The Capitals' inaugural season was dreadful, even by expansion standards. They finished with far and away the worst record in the league at 8–67–5. Their 21 points were half that of their expansion brethren, the Scouts. The eight wins are the fewest for an NHL team playing at least 70 games, and the .131 winning percentage is still the worst in NHL history. They also set records for most road losses (39 out of 40), most consecutive road losses (37), and most consecutive losses (17). Head coach Jim Anderson said, "I'd rather find out my wife was cheating on me than keep losing like this. At least I could tell my wife to cut it out." Schmidt himself had to take over the coaching reins late in the season.

In 1975–76, Washington went 25-straight games without a win and allowed 394 goals en route to another horrendous record: 11–59–10 (32 points). During the middle of the season, Max McNab was hired as the team's general manager, and Tom McVie was hired as head coach to replace Schmidt. For the rest of the 1970s and early 1980s, the Capitals alternated between dreadful seasons and finishing only a few points out of the Stanley Cup playoffs. In 1980 and 1981, for instance, they were in playoff contention until the last day of the season. The one bright spot during these years of futility was that many of McNab's draft picks (e.g. Rick Green, Ryan Walter, Mike Gartner, Bengt Gustafsson, Gaetan Duchesne and Bobby Carpenter) would impact the team for years to come, whether as important members of the roster or crucial pieces to major trades.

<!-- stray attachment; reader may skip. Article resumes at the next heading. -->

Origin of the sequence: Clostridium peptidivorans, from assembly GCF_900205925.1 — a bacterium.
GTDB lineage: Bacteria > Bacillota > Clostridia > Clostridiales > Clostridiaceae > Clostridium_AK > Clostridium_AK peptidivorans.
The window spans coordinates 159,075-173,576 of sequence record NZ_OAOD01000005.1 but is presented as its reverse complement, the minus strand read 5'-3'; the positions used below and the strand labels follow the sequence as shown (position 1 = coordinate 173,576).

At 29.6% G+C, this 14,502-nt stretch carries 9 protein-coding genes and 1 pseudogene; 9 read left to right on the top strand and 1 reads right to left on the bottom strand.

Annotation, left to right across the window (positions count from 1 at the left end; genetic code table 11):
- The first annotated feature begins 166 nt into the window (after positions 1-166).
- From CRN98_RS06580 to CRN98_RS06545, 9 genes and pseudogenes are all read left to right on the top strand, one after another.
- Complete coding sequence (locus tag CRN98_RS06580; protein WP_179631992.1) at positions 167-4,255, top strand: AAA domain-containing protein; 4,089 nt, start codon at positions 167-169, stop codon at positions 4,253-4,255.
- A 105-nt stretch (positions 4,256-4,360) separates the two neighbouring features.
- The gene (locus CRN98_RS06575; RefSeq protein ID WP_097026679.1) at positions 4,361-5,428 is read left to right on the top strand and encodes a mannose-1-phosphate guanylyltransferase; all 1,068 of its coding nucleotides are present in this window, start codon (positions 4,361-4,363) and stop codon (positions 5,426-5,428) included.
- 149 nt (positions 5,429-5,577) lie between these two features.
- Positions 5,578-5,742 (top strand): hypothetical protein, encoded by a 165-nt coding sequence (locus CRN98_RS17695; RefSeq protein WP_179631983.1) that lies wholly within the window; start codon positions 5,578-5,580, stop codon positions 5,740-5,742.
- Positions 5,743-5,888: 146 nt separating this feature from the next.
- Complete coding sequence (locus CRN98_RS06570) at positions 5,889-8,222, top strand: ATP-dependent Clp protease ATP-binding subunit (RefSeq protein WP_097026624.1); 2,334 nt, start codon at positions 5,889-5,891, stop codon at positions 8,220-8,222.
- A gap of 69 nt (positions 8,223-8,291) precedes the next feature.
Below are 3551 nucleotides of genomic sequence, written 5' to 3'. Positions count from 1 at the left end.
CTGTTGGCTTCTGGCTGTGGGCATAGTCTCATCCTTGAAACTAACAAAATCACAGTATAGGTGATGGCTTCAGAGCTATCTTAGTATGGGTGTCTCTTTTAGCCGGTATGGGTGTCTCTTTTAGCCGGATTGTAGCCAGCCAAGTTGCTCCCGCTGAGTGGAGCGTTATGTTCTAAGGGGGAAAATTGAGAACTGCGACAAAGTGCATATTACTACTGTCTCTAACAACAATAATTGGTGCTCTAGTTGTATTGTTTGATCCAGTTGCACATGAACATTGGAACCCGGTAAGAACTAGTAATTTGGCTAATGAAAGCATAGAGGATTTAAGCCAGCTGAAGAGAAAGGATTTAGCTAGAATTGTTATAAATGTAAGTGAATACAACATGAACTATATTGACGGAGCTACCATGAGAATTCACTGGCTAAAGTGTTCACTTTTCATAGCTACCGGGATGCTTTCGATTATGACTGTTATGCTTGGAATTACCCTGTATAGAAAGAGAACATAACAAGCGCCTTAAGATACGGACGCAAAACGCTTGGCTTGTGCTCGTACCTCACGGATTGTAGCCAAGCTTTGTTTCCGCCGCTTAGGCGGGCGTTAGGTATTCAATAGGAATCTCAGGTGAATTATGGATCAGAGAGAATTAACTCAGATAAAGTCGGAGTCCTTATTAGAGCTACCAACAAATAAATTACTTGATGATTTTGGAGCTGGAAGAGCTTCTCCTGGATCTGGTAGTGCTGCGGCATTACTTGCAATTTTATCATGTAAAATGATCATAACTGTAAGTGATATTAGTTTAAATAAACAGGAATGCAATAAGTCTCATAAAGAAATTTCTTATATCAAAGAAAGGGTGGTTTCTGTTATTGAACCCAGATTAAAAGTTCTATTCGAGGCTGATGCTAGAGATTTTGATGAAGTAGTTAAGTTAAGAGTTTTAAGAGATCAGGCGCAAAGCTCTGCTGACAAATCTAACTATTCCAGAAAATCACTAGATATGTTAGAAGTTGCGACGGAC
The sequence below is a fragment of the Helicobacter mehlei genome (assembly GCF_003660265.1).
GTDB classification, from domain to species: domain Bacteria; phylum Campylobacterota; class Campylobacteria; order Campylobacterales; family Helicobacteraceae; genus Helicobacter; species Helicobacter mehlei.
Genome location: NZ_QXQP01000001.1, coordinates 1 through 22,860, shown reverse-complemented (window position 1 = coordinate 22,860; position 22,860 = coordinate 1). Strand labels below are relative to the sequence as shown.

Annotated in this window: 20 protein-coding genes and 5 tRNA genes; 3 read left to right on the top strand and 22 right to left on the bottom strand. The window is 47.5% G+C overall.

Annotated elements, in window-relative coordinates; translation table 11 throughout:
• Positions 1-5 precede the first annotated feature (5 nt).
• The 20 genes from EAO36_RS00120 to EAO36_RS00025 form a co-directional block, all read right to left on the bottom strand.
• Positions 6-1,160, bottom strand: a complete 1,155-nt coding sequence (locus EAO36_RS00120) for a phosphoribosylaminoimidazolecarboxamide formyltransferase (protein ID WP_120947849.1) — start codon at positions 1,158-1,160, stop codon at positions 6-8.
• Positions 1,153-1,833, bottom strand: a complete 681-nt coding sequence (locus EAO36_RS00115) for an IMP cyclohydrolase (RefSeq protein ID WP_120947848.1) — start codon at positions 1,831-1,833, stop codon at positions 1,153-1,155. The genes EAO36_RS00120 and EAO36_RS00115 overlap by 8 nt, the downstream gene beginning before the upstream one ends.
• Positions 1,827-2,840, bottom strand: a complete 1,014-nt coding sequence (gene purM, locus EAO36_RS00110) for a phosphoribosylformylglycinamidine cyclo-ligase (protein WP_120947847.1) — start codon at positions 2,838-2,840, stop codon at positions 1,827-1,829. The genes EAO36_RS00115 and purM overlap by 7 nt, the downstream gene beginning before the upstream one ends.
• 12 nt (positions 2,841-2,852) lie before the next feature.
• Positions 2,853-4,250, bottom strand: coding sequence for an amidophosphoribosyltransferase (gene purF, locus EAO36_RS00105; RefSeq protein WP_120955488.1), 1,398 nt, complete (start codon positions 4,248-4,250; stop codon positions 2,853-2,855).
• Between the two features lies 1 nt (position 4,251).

Pollin stuck it out through the Capitals' first decade, even though they were usually barely competitive. This stood in contrast to the Capitals' expansion brethren, the Scouts; they were forced to move to Denver after only two years because their original owners did not have the resources or patience to withstand the struggles of an expansion team. By the summer of 1982, however, there was serious talk of the team moving out of the U.S. capital, and a "Save the Caps" campaign was underway. Then two significant events took place to revive the franchise.